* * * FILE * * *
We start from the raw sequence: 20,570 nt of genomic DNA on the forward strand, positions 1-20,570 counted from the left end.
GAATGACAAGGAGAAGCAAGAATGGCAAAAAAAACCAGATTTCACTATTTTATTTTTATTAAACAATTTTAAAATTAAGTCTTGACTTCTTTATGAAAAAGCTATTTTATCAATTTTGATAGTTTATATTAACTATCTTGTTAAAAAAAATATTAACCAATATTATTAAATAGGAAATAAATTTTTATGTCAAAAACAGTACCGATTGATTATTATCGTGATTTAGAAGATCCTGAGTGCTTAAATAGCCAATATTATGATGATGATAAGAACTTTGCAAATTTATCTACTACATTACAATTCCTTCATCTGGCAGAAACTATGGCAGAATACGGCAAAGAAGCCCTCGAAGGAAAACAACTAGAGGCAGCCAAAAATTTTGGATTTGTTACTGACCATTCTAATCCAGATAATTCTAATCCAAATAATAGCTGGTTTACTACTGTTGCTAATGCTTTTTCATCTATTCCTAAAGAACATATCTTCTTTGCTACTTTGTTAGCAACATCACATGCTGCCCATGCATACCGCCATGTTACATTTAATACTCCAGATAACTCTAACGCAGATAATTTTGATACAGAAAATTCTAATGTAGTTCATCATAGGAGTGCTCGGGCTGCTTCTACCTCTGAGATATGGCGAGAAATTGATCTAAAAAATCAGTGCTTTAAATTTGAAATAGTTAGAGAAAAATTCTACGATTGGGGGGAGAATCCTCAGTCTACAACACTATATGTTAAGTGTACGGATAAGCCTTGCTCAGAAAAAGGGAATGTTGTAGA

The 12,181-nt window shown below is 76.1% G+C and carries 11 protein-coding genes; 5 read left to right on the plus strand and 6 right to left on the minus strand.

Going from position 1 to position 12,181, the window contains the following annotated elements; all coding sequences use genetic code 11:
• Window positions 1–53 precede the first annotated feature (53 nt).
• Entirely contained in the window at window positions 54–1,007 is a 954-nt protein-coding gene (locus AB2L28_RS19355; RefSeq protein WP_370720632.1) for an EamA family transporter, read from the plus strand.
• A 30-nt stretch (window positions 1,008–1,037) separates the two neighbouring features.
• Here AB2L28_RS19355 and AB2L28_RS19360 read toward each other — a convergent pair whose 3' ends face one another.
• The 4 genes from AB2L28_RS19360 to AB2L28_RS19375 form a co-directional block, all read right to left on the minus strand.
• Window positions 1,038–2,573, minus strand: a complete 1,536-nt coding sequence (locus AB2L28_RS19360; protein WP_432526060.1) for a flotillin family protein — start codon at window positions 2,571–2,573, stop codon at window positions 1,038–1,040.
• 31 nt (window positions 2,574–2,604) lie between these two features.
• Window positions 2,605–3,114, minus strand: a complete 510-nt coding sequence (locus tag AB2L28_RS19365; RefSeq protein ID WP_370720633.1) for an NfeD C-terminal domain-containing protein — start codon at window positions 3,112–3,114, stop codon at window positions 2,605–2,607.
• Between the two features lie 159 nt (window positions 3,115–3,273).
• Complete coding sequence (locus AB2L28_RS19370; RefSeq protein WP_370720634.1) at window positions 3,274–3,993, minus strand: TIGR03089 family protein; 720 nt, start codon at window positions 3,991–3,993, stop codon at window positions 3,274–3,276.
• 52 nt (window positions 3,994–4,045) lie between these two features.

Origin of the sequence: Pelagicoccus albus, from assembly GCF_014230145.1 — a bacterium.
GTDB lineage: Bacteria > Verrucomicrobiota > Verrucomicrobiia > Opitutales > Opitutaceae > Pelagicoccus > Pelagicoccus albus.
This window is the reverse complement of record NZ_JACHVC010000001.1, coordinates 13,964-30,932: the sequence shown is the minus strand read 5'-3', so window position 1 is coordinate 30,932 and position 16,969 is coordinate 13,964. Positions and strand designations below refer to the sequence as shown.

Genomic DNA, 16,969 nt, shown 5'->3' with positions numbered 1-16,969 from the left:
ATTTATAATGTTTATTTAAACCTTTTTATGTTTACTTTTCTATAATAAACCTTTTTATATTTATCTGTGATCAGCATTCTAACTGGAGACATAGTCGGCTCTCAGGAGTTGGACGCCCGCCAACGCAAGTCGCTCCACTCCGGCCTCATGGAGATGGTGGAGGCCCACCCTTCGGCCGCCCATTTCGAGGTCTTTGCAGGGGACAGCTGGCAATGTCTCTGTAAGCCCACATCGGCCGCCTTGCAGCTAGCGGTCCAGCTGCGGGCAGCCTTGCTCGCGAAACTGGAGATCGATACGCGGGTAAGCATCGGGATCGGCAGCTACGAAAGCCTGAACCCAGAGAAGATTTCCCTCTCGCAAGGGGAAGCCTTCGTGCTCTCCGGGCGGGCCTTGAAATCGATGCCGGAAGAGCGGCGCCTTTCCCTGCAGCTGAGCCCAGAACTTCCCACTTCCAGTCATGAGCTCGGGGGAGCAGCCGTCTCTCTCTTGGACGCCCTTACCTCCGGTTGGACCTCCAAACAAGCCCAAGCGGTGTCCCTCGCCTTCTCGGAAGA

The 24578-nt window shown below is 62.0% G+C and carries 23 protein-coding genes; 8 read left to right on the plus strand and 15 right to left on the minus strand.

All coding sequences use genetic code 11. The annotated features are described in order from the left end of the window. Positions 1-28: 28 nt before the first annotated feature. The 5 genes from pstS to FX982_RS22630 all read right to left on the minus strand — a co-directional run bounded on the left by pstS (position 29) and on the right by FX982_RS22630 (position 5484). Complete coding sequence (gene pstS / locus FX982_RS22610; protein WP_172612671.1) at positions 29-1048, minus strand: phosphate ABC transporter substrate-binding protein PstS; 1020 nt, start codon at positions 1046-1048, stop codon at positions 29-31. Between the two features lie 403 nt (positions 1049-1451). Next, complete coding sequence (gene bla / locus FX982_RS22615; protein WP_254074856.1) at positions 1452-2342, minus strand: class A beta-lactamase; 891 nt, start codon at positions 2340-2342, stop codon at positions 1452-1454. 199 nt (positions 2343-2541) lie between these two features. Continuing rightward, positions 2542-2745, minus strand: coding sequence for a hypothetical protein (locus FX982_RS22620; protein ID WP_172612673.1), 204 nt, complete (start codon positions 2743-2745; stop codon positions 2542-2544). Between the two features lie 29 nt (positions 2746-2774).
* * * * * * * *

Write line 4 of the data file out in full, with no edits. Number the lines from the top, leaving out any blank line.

Going from position 1 to position 12,181, the window contains the following annotated elements; all coding sequences use genetic code 11: